In the U.S., crypto is not a legal tender but a property. However, certain cryptocurrencies may be classified as securities. To engage in cryptocurrency exchange, storage, mining, and trading activities, individuals or entities must obtain an MSB (Money Services Business) license from FinCEN (Financial Crimes Enforcement Network).
Regulation authority: The Security and Exchange Commission (SEC) oversees the regulation of cryptocurrency activities in the U.S.
Tax: Profits generated from cryptocurrency transactions are classified as capital gains for individuals who purchase goods using cryptocurrencies. For miners, the profits are treated as business income.
There is a common belief that cryptocurrency is banned in China, but this is not entirely accurate. While there are numerous restrictions and a ban on domestic transactions, owning cryptocurrency is not prohibited. As a result, many traders in China engage in cryptocurrency trading outside of the country without violating the law.
Regulatory authority: The People’s Bank of China serves as the regulatory authority overseeing cryptocurrency-related matters in the country.
Tax: In China, there is no specific taxation on cryptocurrencies since all financial transactions involving cryptocurrencies are outlawed within the country.
In Argentina, cryptocurrency is not legally recognized as money but can be a form of payment. Laws don’t regulate the activities of cryptocurrency exchange, storage, mining, and trading.
Regulatory authority: The regulatory authority overseeing crypto-related matters in the country is the National Securities Commission (CNV).
Tax: For residents of Argentina, personal income tax is applicable on income received from the sale of virtual currency. The tax rate is 15% of the transaction involving cryptocurrency. Regarding value-added tax (VAT), the rules may vary across different provinces in Argentina.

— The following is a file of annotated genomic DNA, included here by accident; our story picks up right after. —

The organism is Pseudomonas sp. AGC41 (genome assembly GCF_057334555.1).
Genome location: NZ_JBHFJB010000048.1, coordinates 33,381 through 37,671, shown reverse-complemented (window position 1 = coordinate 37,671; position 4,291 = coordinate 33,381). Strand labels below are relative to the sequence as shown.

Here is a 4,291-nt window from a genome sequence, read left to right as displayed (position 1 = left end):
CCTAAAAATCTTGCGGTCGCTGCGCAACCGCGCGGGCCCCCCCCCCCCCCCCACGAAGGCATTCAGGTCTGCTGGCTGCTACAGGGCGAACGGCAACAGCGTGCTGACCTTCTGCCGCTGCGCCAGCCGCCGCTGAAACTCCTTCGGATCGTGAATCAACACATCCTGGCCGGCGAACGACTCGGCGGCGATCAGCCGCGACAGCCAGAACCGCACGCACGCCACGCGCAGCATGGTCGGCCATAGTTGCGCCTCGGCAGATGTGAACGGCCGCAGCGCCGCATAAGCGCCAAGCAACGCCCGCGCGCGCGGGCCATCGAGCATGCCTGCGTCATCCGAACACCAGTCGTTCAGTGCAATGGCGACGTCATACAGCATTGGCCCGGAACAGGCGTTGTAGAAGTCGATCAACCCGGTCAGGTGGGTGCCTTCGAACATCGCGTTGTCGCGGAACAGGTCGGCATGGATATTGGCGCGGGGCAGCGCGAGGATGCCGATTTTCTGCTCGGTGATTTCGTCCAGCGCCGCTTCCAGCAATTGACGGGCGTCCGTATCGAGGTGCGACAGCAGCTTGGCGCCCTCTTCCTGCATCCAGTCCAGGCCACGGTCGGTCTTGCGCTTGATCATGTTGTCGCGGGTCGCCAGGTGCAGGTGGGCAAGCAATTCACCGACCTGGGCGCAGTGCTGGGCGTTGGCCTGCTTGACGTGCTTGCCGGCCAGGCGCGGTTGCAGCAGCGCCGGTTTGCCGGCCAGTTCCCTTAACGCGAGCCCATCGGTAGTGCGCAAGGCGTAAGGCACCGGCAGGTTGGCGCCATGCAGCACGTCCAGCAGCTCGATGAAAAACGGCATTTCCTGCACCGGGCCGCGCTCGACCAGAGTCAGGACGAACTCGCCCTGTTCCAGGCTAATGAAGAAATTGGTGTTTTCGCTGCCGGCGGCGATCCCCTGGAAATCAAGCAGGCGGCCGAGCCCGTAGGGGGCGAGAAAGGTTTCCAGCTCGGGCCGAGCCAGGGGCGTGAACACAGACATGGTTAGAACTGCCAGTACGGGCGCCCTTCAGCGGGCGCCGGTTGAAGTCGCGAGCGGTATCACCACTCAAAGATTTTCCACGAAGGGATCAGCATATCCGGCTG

Although cryptocurrency is not a legal means of payment, Georgia is generally lenient towards digital assets.
Law: There is no specific regulatory law governing crypto in Georgia.
Tax: In terms of taxation, the income earned by individuals from cryptocurrency operations is exempt from personal income tax. Additionally, income derived from the sale and exchange of cryptocurrency to national or foreign currency is exempt from value-added tax (VAT).
Digital assets, including cryptocurrencies, are not currently regulated by specific laws. However, individuals are allowed to store and exchange cryptocurrencies, including through peer-to-peer (P2P) services.
Regulatory authority or law: Currently, there is no regulatory authority or specific law for digital assets in Armenia.
Tax: There are no specific tax regulations or obligations in Armenia related to cryptocurrency transactions.
In Uzbekistan, cryptocurrency is not a legal means of payment. However, cryptocurrency exchange, storage, mining, and trading activities are permitted, but only through authorized exchanges and mining pools.
Regulatory law: “On measures to develop the digital economy in the Republic of Uzbekistan” № PP-3832, dated July З, 2018.
Tax: All transactions involving virtual currencies are exempt from taxes in Uzbekistan. It means there are no specific tax obligations related to cryptocurrency transactions in the country.
The current state of cryptocurrency
Regulation varies from country to country. Cryptocurrency is generally not recognized as a legal tender in most countries, but the specific rules and regulations surrounding its use, exchange, storage, mining, and trading can differ significantly.
It’s important to stay informed about the legal and regulatory frameworks in your country or the country where you plan to engage in crypto-related activities, as the laws can change over time. We talk about crypto, ways to transfer funds to other countries, and protection measures against scammers.
Read our blog, be informed, and may the profit be with you!